kllo
photo: Edward Goldner

Kllo

It’s three years since Kllo – Melbourne cousins Chloe Kaul and Simon Lam – released their debut LP Backwater. Since they’ve taken their sophisticated brand of R&B and UK garage-inflected synth-pop to festivals like Primavera and Great Escape, plus headline shows around the world. Mellowing things out this time around, their sophomore release Maybe We Could– out July 17th– offers ten dreamy, understated cuts, ideal for bathing in on these balmy mid-summer nights. And, they made it just by going with the flow.

We chat about the new record, working with Tame Impala’s favorite video director, and how this album almost never happened.

 

How are you guys feeling about releasing Maybe We Could amidst the COVID- 19 chaos?
It is strange of course, but it doesn’t change much for us. We’re a streaming band and luckily people spend a lot of their time at home streaming music. It’s quite a calm album overall, and hopefully, it brings some comfort while we have to stay indoors.

What was the rhythm of making this record like, when compared with Backwater?
We started by just sending ideas back and forth, seeing what directions clicked. Then we slowly started getting in the studio, once a week, then twice a week, then as much as we could when we were getting to the end of the album. We are just better musicians this time around, or at least faster at getting ideas down that we are proud of.

Did you find the pressure associated with the follow-up album daunting, and if so, how have you interacted with it?
We did at first, but we realized the only way we were going to finish the album and have a positive relationship with it, was to care less. We needed to do it for ourselves. There were times when we tried to recreate similar moments from the first album, some moments we know people liked, but it never really worked out. The things that stuck were always the ideas that we were truly feeling, and you just have to take that lead from yourself and follow it.

Has there been anything on your own playlists that has influenced the sound of Maybe We Could?
We used to try and rip songs off in the early days. Nowadays, we never really write a song with another in mind. We are subconsciously influenced by songs and chip away at it together, hoping that in time, it’ll sound like us. We’ve matured a lot since the last album which maybe comes through in the music. We’re more thoughtful but more confident at the same time.

This album has a more serene, pensive quality when compared with your debut. Was that something that unraveled as you made it?
We were in a different headspace this album. Each song is relative to what we’re going through at the time. We have grown as people. We are a bit happier, a bit more assertive in our day to day and that shows in our music. We’ve always liked lusher and more downtempo stuff, and we’re not trying to steer away from that anymore.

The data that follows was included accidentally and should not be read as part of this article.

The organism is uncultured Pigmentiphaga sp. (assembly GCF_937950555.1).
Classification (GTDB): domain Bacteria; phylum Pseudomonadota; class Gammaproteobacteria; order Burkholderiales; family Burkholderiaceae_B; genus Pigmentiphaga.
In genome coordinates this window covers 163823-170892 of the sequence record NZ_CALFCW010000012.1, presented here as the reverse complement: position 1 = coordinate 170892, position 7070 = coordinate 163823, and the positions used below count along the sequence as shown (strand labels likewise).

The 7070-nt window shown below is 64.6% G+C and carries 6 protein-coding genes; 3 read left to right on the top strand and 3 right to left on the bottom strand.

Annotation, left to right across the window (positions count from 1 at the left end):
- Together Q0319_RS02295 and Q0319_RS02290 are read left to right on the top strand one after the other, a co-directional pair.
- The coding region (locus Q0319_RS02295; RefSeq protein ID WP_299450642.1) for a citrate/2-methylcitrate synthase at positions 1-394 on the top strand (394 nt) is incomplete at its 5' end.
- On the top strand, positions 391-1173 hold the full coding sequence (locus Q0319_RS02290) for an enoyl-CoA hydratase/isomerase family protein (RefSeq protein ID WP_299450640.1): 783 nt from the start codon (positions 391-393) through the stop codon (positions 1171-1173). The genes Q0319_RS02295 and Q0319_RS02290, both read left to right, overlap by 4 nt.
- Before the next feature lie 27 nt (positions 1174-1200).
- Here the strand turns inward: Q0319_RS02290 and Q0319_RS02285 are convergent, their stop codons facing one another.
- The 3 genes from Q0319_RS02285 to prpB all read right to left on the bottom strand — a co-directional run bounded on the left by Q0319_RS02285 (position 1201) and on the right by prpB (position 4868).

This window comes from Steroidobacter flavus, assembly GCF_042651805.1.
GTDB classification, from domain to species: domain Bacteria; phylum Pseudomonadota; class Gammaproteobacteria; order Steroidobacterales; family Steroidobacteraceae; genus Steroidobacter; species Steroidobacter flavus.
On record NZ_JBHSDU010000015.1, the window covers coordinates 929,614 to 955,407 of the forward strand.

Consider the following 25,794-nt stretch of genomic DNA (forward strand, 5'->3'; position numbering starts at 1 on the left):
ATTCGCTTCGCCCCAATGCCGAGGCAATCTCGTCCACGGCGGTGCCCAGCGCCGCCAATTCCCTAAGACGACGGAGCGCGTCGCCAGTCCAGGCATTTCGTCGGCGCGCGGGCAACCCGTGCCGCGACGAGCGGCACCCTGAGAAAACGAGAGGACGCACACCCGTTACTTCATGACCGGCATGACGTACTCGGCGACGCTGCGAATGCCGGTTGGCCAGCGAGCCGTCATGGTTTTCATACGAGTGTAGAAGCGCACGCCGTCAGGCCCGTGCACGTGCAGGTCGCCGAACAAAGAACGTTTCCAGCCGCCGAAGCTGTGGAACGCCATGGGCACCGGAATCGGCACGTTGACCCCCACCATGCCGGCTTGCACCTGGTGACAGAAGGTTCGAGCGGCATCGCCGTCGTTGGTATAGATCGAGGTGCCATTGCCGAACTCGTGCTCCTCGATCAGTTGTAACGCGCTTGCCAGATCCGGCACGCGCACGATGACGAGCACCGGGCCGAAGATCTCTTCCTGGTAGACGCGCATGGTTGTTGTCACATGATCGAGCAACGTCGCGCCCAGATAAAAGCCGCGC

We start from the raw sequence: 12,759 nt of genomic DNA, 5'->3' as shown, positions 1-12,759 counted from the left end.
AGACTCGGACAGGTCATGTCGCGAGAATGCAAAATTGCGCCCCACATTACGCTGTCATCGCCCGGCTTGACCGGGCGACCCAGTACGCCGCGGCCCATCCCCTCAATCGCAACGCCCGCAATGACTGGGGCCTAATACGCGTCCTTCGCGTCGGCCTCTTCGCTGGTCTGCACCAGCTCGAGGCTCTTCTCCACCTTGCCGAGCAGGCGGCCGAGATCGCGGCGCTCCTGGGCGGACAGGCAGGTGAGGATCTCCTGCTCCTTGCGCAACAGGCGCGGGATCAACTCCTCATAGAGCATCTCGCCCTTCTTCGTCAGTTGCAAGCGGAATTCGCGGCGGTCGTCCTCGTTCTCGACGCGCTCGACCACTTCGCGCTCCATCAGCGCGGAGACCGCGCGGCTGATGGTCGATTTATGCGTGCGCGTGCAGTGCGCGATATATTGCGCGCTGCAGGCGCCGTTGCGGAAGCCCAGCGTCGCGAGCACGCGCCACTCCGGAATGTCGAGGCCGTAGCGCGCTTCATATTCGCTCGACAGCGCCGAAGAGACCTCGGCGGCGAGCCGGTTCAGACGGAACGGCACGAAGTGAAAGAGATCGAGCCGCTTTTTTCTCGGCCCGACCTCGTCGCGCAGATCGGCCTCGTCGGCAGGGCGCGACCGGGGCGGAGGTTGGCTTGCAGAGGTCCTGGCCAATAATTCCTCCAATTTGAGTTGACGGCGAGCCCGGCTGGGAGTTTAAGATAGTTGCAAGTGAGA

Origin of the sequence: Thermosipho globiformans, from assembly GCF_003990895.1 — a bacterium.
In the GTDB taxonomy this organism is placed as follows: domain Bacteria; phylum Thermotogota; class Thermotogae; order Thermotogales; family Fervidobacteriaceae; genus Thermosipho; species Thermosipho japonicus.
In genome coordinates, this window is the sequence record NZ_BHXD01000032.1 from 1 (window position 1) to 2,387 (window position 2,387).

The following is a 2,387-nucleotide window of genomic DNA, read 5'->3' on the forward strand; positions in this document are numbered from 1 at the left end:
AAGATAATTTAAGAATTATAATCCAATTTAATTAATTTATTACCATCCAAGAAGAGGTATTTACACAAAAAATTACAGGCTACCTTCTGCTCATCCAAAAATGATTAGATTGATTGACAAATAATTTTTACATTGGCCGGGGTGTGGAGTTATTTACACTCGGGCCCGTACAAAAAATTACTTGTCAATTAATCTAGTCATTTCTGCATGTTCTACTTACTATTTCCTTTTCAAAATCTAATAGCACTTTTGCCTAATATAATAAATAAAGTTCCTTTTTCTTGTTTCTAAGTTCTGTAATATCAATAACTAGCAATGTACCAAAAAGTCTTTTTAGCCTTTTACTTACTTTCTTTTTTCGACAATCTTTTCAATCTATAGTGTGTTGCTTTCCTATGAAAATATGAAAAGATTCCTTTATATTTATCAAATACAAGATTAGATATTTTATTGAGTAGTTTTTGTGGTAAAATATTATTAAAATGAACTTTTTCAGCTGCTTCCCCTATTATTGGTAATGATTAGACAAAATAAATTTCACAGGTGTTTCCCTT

You have said in the past that it was only when you started making music together that your relationship became closer. Has your dynamic changed again since your debut, if so, how has that manifested in the studio?
We have been such a big part of each other’s lives for some time now. Collaborating is a really natural process when you’re close and on the same page, so in that sense, it’s easier, but being so close can be difficult sometimes. There’s no filter and that can lead to frustration when we both have a strong vision about where a song could go.

kllo
photo: Edward Goldner

Tame Impala’s go-to video director, Matt Sav, directed the mesmeric video for lead single “Still Here”. What was that process like?
It was really fun! Everything ran smoothly. Sometimes we think things need to feel serious for them to look presentable, but that’s a myth. We shot it all in a day and it was a very cruisy process. We hadn’t been to Fremantle (Western Australia) before, it’s a beautiful town.

How important have the visuals been this time round in presenting the music?
We consider our visuals to be an important part of our aesthetic. They don’t need to be perfect; they just need to feel authentic, not too polished. It helps communicate how we hear the music ourselves.

Since your debut you actually went separate ways temporarily, was the sophomore record for Kllo always a guarantee?
No. We were unsure if we wanted to continue the band because it became everything to us. We wanted to explore other interests and have more balance in our lives. We needed the space to gather our thoughts and realize that the grass isn’t greener on the other side.

What did you each get up to during your time apart?
 We worked on our solo projects and collaborated with other artists. We needed to do this in order to grow and gain a deeper understanding of how important the band is to us, both on an emotional level and creatively.

The album title pays homage to a phrase you found yourself saying in the studio when you were experimenting with tracks. If you could say Maybe We Could about the future; what’s next?
We like to take a step by step approach in the band, rather than focusing on our end goal. Big plans are daunting for us. ‘Maybe we could’ is how we handle most of our big decisions and may always be our outlook. We’ll just take it as it comes.

kllo
photo: Edward Goldner